With less variety of people working in the industry, we are worried that design will become stale and repetitive. We need people to be challengers and bring fresh new perspectives.
Creative subjects are proven to teach children valuable communication and collaboration skills plus children with access to creative subjects tend to do better in school, with improved attainment in other subjects, like Maths and English.

If we remove arts and culture from our curriculum our children will be culturally, intellectually and emotionally worse off, greater divided, less able to achieve degrees and more unhappy at school. The creative industry will suffer, with fewer people to fill the creative roles that make up 1 in 11 jobs that feed our economy.

With less variety of people working in the industry, we are worried that design will become stale and repetitive. We need people to be challengers and bring fresh new perspectives.
What are SHAPE going to do about it?
Recent studies suggest that the wealthiest families spend up to seven times more on out of school activities than the poorest families which only increases the lack of diversity in the arts. We believe that art and design should be accessible to everyone, not just those who can afford it.

That's why we are reaching out to schools to get all students involved in The Shape Initiative. We want to encourage teenagers to think creatively by developing skills that will equip and inspire them to discover careers within the design sphere. The SHAPE program will work in two phases...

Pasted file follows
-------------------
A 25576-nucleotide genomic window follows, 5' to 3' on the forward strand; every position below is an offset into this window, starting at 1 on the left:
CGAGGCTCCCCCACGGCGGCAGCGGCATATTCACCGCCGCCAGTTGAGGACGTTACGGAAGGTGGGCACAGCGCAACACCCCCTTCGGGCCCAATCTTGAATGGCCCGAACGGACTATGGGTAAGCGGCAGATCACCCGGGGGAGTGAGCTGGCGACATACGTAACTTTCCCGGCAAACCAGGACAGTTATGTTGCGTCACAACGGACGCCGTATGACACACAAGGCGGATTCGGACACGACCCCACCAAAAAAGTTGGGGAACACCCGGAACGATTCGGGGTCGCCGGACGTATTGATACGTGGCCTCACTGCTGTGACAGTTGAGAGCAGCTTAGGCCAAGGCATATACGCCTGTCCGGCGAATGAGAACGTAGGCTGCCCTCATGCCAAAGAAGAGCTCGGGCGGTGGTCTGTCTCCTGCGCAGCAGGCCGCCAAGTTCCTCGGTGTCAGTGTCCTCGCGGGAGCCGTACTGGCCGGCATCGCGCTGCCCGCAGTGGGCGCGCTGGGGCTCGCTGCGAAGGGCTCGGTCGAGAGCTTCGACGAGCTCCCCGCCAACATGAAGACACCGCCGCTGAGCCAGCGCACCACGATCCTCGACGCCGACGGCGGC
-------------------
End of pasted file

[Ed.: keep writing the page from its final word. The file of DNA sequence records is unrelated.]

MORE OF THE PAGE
What are SHAPE going to do about it?
Recent studies suggest that the wealthiest families spend up to seven times more on out of school activities than the poorest families which only increases the lack of diversity in the arts. We believe that art and design should be accessible to everyone, not just those who can afford it.

That's why we are reaching out to schools to get all students involved in The Shape Initiative. We want to encourage teenagers to think creatively by developing skills that will equip and inspire them to discover careers within the design sphere. The SHAPE program will work in two phases...
“Studies suggest that the wealthiest families spend up to seven times more on out of school activities than the poorest families.”
 
Cultural Learning Alliance, Key Research Findings: The Value of Cultural Learning, 2017
Phase One

Hosting free, engaging and practical workshops in schools for years 9 and/or 10. The workshop will be a thought provoking and interactive mini-project completed in groups on the day. This project will challenge students to think about visual communication and how design skills can be applied to economic, cultural or social issues.

A larger brief will be available for them to enter in their spare time, using the skills developed on the day. The competition entries for the larger brief will be on display at our ‘Bear in Mind’ exhibition at the end of the school year.